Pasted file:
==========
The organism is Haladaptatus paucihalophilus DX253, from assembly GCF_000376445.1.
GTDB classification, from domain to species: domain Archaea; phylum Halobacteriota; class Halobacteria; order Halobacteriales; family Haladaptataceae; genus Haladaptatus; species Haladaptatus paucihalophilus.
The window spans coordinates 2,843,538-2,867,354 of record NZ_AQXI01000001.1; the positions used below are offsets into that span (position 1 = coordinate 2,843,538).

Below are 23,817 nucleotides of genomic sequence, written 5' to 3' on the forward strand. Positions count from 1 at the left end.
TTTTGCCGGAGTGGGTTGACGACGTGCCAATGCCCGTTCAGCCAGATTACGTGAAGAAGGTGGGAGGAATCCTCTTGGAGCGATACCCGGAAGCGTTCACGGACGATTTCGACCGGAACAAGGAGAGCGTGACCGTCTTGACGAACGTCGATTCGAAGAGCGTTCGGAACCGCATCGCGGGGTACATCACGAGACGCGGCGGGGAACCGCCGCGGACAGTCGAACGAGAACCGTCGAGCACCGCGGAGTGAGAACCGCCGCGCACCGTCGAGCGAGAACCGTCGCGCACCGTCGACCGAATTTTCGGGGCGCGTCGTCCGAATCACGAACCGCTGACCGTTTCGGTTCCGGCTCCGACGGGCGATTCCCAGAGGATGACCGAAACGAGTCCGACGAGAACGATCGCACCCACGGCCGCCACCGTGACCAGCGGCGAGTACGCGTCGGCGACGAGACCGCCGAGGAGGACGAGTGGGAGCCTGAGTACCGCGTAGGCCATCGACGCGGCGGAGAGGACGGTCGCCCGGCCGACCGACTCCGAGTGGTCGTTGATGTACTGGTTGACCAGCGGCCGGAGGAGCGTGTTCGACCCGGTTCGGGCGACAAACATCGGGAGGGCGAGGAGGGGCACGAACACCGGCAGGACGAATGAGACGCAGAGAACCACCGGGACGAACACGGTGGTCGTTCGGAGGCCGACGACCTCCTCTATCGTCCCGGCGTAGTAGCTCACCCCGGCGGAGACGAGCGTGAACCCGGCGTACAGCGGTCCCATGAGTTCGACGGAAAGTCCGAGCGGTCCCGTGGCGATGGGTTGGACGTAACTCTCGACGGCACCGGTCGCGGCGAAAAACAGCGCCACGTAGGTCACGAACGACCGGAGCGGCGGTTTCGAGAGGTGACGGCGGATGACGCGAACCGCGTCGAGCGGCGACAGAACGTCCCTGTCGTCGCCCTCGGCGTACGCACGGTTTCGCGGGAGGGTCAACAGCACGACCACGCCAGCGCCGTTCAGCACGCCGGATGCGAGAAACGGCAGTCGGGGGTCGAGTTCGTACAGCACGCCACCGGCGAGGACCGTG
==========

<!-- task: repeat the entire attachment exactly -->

The organism is Haladaptatus paucihalophilus DX253, from assembly GCF_000376445.1.
GTDB classification, from domain to species: domain Archaea; phylum Halobacteriota; class Halobacteria; order Halobacteriales; family Haladaptataceae; genus Haladaptatus; species Haladaptatus paucihalophilus.
The window spans coordinates 2,843,538-2,867,354 of record NZ_AQXI01000001.1; the positions used below are offsets into that span (position 1 = coordinate 2,843,538).

Below are 23,817 nucleotides of genomic sequence, written 5' to 3' on the forward strand. Positions count from 1 at the left end.
TTTTGCCGGAGTGGGTTGACGACGTGCCAATGCCCGTTCAGCCAGATTACGTGAAGAAGGTGGGAGGAATCCTCTTGGAGCGATACCCGGAAGCGTTCACGGACGATTTCGACCGGAACAAGGAGAGCGTGACCGTCTTGACGAACGTCGATTCGAAGAGCGTTCGGAACCGCATCGCGGGGTACATCACGAGACGCGGCGGGGAACCGCCGCGGACAGTCGAACGAGAACCGTCGAGCACCGCGGAGTGAGAACCGCCGCGCACCGTCGAGCGAGAACCGTCGCGCACCGTCGACCGAATTTTCGGGGCGCGTCGTCCGAATCACGAACCGCTGACCGTTTCGGTTCCGGCTCCGACGGGCGATTCCCAGAGGATGACCGAAACGAGTCCGACGAGAACGATCGCACCCACGGCCGCCACCGTGACCAGCGGCGAGTACGCGTCGGCGACGAGACCGCCGAGGAGGACGAGTGGGAGCCTGAGTACCGCGTAGGCCATCGACGCGGCGGAGAGGACGGTCGCCCGGCCGACCGACTCCGAGTGGTCGTTGATGTACTGGTTGACCAGCGGCCGGAGGAGCGTGTTCGACCCGGTTCGGGCGACAAACATCGGGAGGGCGAGGAGGGGCACGAACACCGGCAGGACGAATGAGACGCAGAGAACCACCGGGACGAACACGGTGGTCGTTCGGAGGCCGACGACCTCCTCTATCGTCCCGGCGTAGTAGCTCACCCCGGCGGAGACGAGCGTGAACCCGGCGTACAGCGGTCCCATGAGTTCGACGGAAAGTCCGAGCGGTCCCGTGGCGATGGGTTGGACGTAACTCTCGACGGCACCGGTCGCGGCGAAAAACAGCGCCACGTAGGTCACGAACGACCGGAGCGGCGGTTTCGAGAGGTGACGGCGGATGACGCGAACCGCGTCGAGCGGCGACAGAACGTCCCTGTCGTCGCCCTCGGCGTACGCACGGTTTCGCGGGAGGGTCAACAGCACGACCACGCCAGCGCCGTTCAGCACGCCGGATGCGAGAAACGGCAGTCGGGGGTCGAGTTCGTACAGCACGCCACCGGCGAGGACCGTG